The British Isles were blessed by geography with fertile lands and a milder climate than many of the Norse lands. From the fourth century CE onward the British Isles became the target of Angle, Saxon, and Norse raiding parties who would come and take what they wanted, and in many cases would end up staying to live. Before long the invaders from the north would become as much native to the British Isles as the Celts had before them.

The Anglo-Saxon culture, as it came to be called, dominated the British Isles like it had in the Norse lands earlier in their travels. Some historians believe that the Anglo-Saxons ruthlessly slaughtered and dominated the Celtic people who were there before them. Some recent genetic population studies in the British Isles such as the one reported by Ian Johnstone in his article “We’re Nearly All Celts Under the Skin” contradict the bloody historical claims by pointing out that at least today descendants of the Celts outnumber descendants of the Anglo-Saxons in the British Isles about two to one. It seems that while the Anglo-Saxons ruled at a political and cultural level the conquered Celts managed to survive quite well at a genetic level.

Anglo-Saxon political influence is still strong in England to this day. The British royal family, known since a royal proclamation in 1917 as the House of Windsor, was previously known by the clearly Germanic name Saxe-Coburg-Gotha. Germanic bloodlines are still strong throughout many royal families across Europe.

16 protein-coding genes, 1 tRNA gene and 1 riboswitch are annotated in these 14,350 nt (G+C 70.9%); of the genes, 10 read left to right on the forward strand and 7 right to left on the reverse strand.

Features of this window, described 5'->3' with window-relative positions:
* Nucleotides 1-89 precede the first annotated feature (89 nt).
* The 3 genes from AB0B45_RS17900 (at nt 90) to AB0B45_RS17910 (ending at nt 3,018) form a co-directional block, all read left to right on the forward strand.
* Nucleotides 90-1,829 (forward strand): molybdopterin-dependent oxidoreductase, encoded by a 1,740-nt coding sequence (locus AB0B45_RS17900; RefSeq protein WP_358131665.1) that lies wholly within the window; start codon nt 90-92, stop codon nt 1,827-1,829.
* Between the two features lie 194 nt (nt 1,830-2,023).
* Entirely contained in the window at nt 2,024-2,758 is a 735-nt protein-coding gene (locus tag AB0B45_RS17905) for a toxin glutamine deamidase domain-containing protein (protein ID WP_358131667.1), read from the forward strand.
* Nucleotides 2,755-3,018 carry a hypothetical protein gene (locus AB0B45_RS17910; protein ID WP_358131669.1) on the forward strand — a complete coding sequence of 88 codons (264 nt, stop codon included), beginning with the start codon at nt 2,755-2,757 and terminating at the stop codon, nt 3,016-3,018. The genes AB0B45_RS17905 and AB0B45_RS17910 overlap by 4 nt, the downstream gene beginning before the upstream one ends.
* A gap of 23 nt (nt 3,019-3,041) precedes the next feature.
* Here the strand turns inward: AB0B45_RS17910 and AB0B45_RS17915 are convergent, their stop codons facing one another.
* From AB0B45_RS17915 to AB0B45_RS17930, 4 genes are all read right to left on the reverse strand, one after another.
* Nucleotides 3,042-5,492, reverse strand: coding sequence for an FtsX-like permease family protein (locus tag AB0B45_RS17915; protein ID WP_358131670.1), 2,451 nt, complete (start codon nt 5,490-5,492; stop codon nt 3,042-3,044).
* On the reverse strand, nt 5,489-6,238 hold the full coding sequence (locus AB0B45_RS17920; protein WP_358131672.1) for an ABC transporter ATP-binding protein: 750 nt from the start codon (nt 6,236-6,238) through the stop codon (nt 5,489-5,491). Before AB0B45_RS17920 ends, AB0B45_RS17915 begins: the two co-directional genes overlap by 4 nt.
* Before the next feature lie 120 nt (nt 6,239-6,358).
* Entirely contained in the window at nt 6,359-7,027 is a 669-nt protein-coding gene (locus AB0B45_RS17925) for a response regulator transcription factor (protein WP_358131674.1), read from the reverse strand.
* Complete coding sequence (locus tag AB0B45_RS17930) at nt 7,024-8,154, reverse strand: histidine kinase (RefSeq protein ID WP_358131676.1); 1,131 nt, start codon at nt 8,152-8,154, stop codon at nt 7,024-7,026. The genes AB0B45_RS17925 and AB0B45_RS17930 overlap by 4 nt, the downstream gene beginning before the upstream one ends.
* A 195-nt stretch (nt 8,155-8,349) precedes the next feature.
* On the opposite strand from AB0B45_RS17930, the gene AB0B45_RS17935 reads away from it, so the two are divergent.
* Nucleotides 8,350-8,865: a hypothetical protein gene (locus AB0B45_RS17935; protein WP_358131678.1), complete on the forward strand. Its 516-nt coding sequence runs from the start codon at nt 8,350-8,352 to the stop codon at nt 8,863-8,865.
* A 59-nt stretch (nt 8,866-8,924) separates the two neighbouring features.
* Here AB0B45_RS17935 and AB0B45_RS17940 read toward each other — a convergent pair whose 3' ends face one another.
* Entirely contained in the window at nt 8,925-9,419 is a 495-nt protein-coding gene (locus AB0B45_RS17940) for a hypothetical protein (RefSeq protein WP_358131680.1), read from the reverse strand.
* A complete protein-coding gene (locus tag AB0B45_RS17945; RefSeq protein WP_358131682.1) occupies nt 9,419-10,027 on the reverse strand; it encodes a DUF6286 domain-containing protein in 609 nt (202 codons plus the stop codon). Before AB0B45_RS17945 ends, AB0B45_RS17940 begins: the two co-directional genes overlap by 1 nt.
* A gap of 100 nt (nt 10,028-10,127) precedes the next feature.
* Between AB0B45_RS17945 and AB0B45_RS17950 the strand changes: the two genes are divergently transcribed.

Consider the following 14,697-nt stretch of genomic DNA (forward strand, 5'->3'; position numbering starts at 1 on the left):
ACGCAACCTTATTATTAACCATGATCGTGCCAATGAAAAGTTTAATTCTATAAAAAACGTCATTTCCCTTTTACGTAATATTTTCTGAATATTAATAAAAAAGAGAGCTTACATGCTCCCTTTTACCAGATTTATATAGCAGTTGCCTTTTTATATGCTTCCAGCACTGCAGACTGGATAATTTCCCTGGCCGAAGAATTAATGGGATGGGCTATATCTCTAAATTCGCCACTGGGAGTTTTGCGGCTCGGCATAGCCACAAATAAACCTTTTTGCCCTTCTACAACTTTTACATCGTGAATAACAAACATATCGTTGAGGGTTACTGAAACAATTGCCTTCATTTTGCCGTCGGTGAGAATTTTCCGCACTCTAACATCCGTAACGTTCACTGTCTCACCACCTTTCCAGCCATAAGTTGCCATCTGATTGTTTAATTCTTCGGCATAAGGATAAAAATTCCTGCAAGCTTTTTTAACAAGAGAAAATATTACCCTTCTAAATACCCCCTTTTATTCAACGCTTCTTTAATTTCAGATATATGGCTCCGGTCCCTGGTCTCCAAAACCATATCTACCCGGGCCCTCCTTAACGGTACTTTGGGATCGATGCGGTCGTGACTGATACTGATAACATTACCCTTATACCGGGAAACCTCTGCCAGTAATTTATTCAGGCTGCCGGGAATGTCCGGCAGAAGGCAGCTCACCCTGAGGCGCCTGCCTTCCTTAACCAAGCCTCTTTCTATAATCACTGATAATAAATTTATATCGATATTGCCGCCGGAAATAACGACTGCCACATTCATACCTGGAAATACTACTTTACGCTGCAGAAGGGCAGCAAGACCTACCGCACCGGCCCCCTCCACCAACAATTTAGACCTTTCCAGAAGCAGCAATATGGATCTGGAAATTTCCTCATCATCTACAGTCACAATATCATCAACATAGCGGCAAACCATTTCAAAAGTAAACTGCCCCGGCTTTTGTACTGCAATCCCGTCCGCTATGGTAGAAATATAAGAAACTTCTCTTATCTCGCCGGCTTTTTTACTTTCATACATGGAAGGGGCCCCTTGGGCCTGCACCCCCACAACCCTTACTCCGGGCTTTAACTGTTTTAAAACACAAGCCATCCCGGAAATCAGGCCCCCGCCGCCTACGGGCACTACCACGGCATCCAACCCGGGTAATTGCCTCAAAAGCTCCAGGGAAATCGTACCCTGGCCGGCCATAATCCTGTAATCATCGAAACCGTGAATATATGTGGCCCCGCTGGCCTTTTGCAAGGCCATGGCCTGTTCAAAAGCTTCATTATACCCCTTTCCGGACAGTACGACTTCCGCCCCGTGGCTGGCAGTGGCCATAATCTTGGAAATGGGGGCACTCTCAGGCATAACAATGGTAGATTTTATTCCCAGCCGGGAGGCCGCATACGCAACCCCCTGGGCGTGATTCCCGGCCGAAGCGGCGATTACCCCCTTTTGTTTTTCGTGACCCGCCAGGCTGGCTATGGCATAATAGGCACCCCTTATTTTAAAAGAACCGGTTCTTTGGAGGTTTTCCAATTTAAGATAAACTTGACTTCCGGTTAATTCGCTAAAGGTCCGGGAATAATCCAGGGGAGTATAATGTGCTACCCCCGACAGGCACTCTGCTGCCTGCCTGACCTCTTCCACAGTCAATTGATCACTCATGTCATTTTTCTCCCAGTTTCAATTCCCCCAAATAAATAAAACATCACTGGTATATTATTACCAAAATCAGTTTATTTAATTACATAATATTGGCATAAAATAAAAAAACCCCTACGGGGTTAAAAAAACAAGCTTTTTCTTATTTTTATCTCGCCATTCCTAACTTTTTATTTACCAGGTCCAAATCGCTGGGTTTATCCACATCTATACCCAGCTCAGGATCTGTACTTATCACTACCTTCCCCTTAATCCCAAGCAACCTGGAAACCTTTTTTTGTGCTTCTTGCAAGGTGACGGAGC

Anglo-Saxon ideas and mythology have been firmly entrenched in the cultures of the British Isles as well. In the English names for the days of the week, for instance, we honor the god Tiu/Tyr in Tuesday, Woden/Odin in the name Wednesday, Thunor/Thor in Thursday, and Frigga in Friday. The Anglo-Saxons saw the moon deity as male and it is because of this we still often refer to the man in the moon. 

On a cultural level the Anglo-Saxons brought with them many of the traditions associated with Yule, including that jolly old elf known as Santa Claus, decorating pine trees, and the links to elves and reindeer. Some historians also believe that traditions associated with other times of the year, such as Morris dancing and maypoles, originated with the Anglo-Saxons rather than with the earlier Celts.